“BPCI Advanced” Announcement Leaves Many Questions Unanswered

Submitted by jonpearce on Wed, 2018-01-10 08:12

By Jonathan Pearce, CPA, FHFMA

Update 2/7/2018 – CMS has clarified some of the issues described in the article below. However, major questions in the following areas remain significant to potential participants. We hope that clarifications on these issues will be released shortly, since they will have a major effect on the episodes selected by participants.

Targets: The initial descriptions of BPCI Advanced suggested that the targets would be based on each participant’s historical episode cost as was done in the BPCI program; however recent documents have clouded this issue. It now appears that a yet-to-be-defined “risk adjustment” process will be a primary determinant of targets for each participant. For reasons described in this article, the target-setting process needs to be clarified and closely examined.

AAPM Interaction: CMS has noted that BPCI Advanced will qualify as an Advanced Alternative Payment Model for purposes of MACRA, and physicians involved in this program have the opportunity to become Qualified APM Participants (QP) who are eligible to receive the 5% APM incentive payment. This provides a unique opportunity for hospitals to become conveners for employee and community physicians, assuming financial risk while allowing physicians to the episode initiators. However, details on the eligibility for these arrangements are not yet clear.

Outpatient total knee arthroplasty target computation: As noted in this article, the reclassification of TKA surgery from the Medicare inpatient-only list has significant potential effects on the financial results of major joint replacement episodes. This effect is sufficiently significant that many hospitals may elect to forgo participation in this episode, even though it had the highest volume in the BPCI program along with the greatest success. Lack of clarity on how CMS will adjust targets to compensate for the change in the resulting in patient mix will be significantly detrimental to participation in the BPCI advanced program.

The original article is below:

For many of us who are immersed in the world of Medicare bundled payment, and who had prepared for the long-impending release of the "BPCI Advanced" announcement by stocking up on large quantities of caffeinated beverages, the brevity of the 44 page "Request for Application" may have initially been a relief when compared to the 800-1000 page document that we were expecting. However, the many omissions in this document of significant details about the program are somewhat vexing, and will be highly problematic to potential participants. The document did answer some high – level questions about the program, but many details apparently remain to be released. Nonetheless, we'll do our best to summarize the highlights of the program as described in this document. Our template will be the "What to Look for in BPCI Advanced" article from the Singletrack Analytics blog.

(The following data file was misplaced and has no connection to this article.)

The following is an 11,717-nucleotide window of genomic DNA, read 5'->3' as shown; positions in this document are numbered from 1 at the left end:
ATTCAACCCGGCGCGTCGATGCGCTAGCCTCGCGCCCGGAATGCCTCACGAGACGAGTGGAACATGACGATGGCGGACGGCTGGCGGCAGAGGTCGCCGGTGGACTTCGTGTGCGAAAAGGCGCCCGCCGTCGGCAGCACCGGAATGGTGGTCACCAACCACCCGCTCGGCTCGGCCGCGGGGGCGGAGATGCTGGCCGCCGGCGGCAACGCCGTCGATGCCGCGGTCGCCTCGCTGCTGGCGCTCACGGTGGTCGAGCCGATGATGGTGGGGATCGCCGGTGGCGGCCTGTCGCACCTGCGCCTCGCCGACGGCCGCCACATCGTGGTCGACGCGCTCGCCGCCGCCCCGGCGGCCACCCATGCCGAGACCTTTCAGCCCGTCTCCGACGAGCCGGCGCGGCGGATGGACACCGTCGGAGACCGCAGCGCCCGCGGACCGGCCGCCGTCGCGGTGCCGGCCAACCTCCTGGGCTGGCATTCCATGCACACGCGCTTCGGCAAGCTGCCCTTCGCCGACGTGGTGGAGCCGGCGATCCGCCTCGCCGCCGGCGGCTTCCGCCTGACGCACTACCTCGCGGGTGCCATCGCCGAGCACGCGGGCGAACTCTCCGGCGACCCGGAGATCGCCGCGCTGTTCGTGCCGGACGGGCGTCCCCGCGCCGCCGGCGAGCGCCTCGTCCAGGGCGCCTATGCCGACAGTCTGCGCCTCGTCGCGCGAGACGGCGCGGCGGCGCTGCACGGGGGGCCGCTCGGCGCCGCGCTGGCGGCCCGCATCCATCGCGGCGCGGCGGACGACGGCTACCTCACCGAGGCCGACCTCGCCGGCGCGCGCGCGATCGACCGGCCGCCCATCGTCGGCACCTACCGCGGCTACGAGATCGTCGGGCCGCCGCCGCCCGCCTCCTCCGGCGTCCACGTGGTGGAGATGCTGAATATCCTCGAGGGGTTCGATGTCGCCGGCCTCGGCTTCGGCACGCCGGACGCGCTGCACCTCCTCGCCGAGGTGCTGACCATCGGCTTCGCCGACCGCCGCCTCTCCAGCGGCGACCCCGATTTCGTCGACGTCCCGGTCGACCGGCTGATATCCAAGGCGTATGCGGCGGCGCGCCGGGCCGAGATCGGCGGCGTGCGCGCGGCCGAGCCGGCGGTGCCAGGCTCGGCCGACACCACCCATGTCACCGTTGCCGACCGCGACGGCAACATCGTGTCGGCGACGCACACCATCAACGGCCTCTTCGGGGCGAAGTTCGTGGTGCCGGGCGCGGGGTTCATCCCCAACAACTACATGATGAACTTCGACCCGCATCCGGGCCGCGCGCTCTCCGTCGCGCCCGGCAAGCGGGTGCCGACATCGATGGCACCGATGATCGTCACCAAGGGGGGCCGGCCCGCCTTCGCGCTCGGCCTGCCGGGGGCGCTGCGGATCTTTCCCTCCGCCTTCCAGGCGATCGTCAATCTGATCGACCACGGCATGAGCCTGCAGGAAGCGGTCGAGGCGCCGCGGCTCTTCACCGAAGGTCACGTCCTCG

Episode Definitions: Initially CMS omitted the list of episodes to be included in BPCI Advanced, but this list has now been added to the website. Of the 29 inpatient episodes, 28 were included in the BPCI program, and we expect the DRGs that define those episodes to remain. Three episodes initiative by outpatient services have been added, marking the first time that CMS has included OP-initiated episodes in the BPCI, CJR or now-cancelled EPM program. Because of the consistent migration of these cases from inpatient to outpatient settings, the costs of episodes that can originate in either an inpatient or outpatient setting may change, and it will be critical to continue to assess the validity of targets based on historical costs relative to current medical practice. lThe episode definitions were not released by CMS with the initial announcement, and a previous version of this article described the absense of those definitions.)

Targets: The initial descriptions of BPCI Advanced suggested that the targets would be based on each participant’s historical episode cost as was done in the BPCI program; however recent documents have clouded this issue. It now appears that a yet-to-be-defined “risk adjustment” process will be a primary determinant of targets for each participant. For reasons described in this article, the target-setting process needs to be clarified and closely examined.